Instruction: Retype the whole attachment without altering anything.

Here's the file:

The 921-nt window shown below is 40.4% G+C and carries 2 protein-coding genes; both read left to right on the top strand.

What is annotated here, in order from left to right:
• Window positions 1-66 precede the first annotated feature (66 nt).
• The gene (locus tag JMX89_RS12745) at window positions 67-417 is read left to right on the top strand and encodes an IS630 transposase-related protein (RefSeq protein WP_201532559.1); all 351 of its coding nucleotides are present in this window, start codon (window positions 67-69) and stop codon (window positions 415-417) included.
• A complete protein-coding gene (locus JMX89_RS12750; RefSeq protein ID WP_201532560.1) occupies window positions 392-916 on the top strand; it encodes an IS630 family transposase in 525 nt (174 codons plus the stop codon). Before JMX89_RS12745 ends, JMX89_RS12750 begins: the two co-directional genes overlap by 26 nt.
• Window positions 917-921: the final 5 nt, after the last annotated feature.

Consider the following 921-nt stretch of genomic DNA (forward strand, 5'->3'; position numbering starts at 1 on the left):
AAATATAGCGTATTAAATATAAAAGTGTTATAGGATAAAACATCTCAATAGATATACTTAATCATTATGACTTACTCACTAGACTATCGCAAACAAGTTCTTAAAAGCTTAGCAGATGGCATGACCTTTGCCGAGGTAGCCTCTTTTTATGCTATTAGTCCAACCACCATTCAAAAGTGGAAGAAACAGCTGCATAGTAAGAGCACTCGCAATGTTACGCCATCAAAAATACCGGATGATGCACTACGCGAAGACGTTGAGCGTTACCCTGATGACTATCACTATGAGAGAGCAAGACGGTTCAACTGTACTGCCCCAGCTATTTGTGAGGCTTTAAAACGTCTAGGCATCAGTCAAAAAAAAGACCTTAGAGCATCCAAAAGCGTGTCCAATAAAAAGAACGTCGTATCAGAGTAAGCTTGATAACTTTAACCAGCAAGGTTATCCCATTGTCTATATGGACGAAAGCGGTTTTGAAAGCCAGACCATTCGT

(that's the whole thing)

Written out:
The 921-nt window shown below is 40.4% G+C and carries 2 protein-coding genes; both read left to right on the top strand.

What is annotated here, in order from left to right:
• Window positions 1-66 precede the first annotated feature (66 nt).
• The gene (locus tag JMX89_RS12745) at window positions 67-417 is read left to right on the top strand and encodes an IS630 transposase-related protein (RefSeq protein WP_201532559.1); all 351 of its coding nucleotides are present in this window, start codon (window positions 67-69) and stop codon (window positions 415-417) included.
• A complete protein-coding gene (locus JMX89_RS12750; RefSeq protein ID WP_201532560.1) occupies window positions 392-916 on the top strand; it encodes an IS630 family transposase in 525 nt (174 codons plus the stop codon). Before JMX89_RS12745 ends, JMX89_RS12750 begins: the two co-directional genes overlap by 26 nt.
• Window positions 917-921: the final 5 nt, after the last annotated feature.

Consider the following 921-nt stretch of genomic DNA (forward strand, 5'->3'; position numbering starts at 1 on the left):
AAATATAGCGTATTAAATATAAAAGTGTTATAGGATAAAACATCTCAATAGATATACTTAATCATTATGACTTACTCACTAGACTATCGCAAACAAGTTCTTAAAAGCTTAGCAGATGGCATGACCTTTGCCGAGGTAGCCTCTTTTTATGCTATTAGTCCAACCACCATTCAAAAGTGGAAGAAACAGCTGCATAGTAAGAGCACTCGCAATGTTACGCCATCAAAAATACCGGATGATGCACTACGCGAAGACGTTGAGCGTTACCCTGATGACTATCACTATGAGAGAGCAAGACGGTTCAACTGTACTGCCCCAGCTATTTGTGAGGCTTTAAAACGTCTAGGCATCAGTCAAAAAAAAGACCTTAGAGCATCCAAAAGCGTGTCCAATAAAAAGAACGTCGTATCAGAGTAAGCTTGATAACTTTAACCAGCAAGGTTATCCCATTGTCTATATGGACGAAAGCGGTTTTGAAAGCCAGACCATTCGT